Why Isn’t Nate Robinson an NBA All-Star?

Domenic ScaranoCorrespondent IDecember 30, 2008

This has nothing to do with his ability to jump high, I swear. 


Yes, he is scheduled to participate in the dunk contest this year, an event he won in 2006, but that has nothing to do with my complaint. 


I think he should be on the Eastern Conference roster without a doubt.  


I realize, however, there is plenty of talent on the ballot and it would be understandable if Nate didn’t make the cut. 


But to leave him off the ballot is a joke—an absolute joke. 


To focus the discussion to make my point more clear, let’s just look at the ballot for the Eastern Conference Guards:


Ray Allen, Boston
Gilbert Arenas, Washington
Mike Bibby, Atlanta
**Chauncey Billups, Detroit
Jose Calderon, Toronto
Vince Carter, New Jersey
Jamal Crawford, New York
Raymond Felton, Charlotte
TJ Ford, Indiana
Ben Gordon, Chicago
Richard Hamilton, Detroit
Devin Harris, New Jersey
Joe Johnson, Atlanta
Stephon Marbury, New York
Andre Miller, Philadelphia
Jameer Nelson, Orlando
Anthony Parker, Toronto
Michael Redd, Milwaukee
Jason Richardson, Charlotte
Luke Ridnour, Milwaukee
Rajon Rondo, Boston
Derrick Rose, Chicago
Dwyane Wade, Miami
Mo Williams, Cleveland 


First off, Arenas and Marbury haven’t played in ONE game. How the hell are they on this list?!  Already we have room to add Robinson to the ballot. 


Don’t get me wrong, there are plenty of names that belong on this list, like Wade and Joe Johnson—but there are so many questionable names I can’t help but be irritated. 


First let's have a look at Nate Robinson’s stats. He is averaging just over 17 points, four rebounds, four asssists, and 1.5 steals per game. He shoots three-pointers at about a 38 percent clip.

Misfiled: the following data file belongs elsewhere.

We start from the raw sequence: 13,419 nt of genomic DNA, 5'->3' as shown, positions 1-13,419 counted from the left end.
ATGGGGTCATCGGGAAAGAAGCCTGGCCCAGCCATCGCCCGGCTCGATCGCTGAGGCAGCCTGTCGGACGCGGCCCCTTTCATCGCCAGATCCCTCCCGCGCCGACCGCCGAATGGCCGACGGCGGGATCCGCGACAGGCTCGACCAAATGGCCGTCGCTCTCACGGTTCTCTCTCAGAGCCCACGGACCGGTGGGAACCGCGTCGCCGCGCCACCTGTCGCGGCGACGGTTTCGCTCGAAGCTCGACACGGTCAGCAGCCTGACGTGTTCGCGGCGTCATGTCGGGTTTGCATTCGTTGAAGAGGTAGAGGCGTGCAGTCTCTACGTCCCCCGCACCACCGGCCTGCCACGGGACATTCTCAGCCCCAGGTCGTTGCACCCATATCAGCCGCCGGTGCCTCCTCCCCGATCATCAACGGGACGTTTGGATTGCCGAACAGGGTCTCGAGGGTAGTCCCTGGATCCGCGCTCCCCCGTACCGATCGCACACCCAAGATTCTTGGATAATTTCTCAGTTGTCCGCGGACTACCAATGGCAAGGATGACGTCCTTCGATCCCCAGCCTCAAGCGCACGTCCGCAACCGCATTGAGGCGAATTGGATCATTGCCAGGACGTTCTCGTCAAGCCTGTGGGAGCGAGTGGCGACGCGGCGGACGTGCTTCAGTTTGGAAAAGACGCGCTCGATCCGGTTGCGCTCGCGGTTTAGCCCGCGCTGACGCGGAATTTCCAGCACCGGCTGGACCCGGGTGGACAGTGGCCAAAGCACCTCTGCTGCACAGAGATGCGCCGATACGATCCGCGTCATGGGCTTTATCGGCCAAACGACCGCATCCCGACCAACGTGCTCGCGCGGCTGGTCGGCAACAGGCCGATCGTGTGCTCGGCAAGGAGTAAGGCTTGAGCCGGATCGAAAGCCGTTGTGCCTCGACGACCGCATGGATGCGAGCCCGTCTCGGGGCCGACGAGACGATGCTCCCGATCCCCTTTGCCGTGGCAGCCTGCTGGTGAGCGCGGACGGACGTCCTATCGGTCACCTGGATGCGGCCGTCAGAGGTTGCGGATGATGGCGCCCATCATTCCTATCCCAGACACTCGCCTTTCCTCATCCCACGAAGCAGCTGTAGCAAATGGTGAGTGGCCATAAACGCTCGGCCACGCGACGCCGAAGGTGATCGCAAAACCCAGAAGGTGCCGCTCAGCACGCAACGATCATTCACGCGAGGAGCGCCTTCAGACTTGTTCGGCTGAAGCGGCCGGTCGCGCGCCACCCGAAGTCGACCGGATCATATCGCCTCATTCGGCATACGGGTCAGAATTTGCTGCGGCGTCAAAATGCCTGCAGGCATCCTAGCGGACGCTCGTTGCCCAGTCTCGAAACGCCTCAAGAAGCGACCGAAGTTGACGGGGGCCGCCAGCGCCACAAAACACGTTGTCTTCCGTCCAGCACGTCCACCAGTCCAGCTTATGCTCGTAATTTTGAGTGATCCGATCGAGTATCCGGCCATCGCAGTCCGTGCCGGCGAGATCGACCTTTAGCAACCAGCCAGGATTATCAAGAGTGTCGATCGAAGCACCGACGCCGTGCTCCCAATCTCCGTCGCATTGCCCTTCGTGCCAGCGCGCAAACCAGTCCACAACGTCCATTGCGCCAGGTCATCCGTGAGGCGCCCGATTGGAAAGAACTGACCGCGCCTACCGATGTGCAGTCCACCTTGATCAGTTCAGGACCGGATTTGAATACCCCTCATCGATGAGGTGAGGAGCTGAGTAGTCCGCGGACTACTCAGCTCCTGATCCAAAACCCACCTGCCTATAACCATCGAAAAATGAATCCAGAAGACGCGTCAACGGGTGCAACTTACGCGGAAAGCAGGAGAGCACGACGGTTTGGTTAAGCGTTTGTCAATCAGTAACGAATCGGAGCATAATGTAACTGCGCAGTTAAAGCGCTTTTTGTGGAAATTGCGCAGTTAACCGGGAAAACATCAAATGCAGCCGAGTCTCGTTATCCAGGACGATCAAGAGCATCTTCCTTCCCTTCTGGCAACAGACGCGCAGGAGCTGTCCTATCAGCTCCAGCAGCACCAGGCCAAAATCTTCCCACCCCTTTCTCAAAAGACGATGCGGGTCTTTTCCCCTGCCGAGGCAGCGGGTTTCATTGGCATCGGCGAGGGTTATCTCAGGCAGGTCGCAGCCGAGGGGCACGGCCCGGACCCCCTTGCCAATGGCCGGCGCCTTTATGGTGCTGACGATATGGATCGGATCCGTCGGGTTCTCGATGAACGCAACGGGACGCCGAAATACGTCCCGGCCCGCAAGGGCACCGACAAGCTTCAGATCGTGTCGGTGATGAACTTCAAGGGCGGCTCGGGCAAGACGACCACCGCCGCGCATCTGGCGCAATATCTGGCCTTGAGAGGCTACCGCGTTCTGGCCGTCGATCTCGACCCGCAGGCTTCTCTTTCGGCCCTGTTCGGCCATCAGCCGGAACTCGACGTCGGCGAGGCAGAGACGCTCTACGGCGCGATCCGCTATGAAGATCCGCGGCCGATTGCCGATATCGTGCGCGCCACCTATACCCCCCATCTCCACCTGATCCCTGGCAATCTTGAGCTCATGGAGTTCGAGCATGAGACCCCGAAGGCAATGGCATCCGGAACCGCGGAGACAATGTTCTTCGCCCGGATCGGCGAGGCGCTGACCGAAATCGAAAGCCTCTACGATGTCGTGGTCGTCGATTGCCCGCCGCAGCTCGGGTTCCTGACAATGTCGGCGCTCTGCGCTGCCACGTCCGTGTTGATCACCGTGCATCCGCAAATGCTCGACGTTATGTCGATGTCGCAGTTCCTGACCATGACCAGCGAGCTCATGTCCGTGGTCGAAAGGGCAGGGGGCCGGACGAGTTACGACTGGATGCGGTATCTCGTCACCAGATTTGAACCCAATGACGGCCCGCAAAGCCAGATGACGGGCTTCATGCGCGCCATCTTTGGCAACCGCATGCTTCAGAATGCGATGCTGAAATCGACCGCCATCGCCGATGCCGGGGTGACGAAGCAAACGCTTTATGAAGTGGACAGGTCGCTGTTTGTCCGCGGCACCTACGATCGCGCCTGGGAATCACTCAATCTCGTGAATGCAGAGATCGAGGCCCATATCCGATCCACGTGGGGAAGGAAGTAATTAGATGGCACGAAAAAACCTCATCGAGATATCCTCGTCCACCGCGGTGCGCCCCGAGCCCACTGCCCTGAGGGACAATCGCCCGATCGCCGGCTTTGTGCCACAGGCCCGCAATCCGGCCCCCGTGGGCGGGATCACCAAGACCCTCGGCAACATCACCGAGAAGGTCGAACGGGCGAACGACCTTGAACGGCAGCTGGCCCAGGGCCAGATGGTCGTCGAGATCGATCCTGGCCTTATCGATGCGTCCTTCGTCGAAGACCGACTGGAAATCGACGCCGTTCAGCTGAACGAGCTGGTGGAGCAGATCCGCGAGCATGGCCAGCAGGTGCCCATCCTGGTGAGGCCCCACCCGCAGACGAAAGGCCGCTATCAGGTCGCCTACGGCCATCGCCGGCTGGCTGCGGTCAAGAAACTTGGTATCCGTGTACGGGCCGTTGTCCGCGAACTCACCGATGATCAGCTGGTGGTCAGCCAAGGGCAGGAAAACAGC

His minutes have increased since the Jamal Crawford trade—and so has his production, with his points per game during the month of December jumping to almost 22. 


Those numbers may not be Dwyane Wade-ish or even Devin Harris-like, but they are certainly worthy. 


Now, let’s compare his stuff to the lists from the top down and see exactly where Nate fits in. 


  1. He’s definitely above Arenas, who hasn’t played yet.
  2. Billups now plays in the Western Conference.
  3. You could argue it’s a tie with Calderon, who is a pure PG and his assists show it—but Robinson is more of a scorer—which is apparent in his 22 PPG in December.
  4. Crawford is now in the West as well.
  5. Felton doesn’t even belong on the list, he is a slightly above average player on a bad team with no standout qualities—solid PG, but no All-Star.
  6. Marbury hasn’t played in a game.
  7. Anthony Parker? Are you kidding?  He doesn’t even average double digits.
  8. Ridnour, same situation as Felton.


You could make a few more arguments against players like Hamilton (almost identical stats as Nate) or TJ Ford.  You could also argue for the list of those eight players, but no matter who you are, you have to admit at least five slots on the ballot should be open to other players—and you can’t tell me one of them shouldn’t be Robinson.


Not to mention the thing I said I wouldn’t mention, but c’mon! He’s 5’9” with a vertical leap that doesn’t look human. If the NBA is looking for ways to get fans and bring excitement to the game how about letting a former Slam Dunk Champion play in the All-Star Game.


I think it’s quite clear, my friends, Nate Robinson is an NBA All-Star.


And I know plenty of you out there feel like your team’s best player isn’t getting any love, tell me who else got left off the ballot and we can make our own team?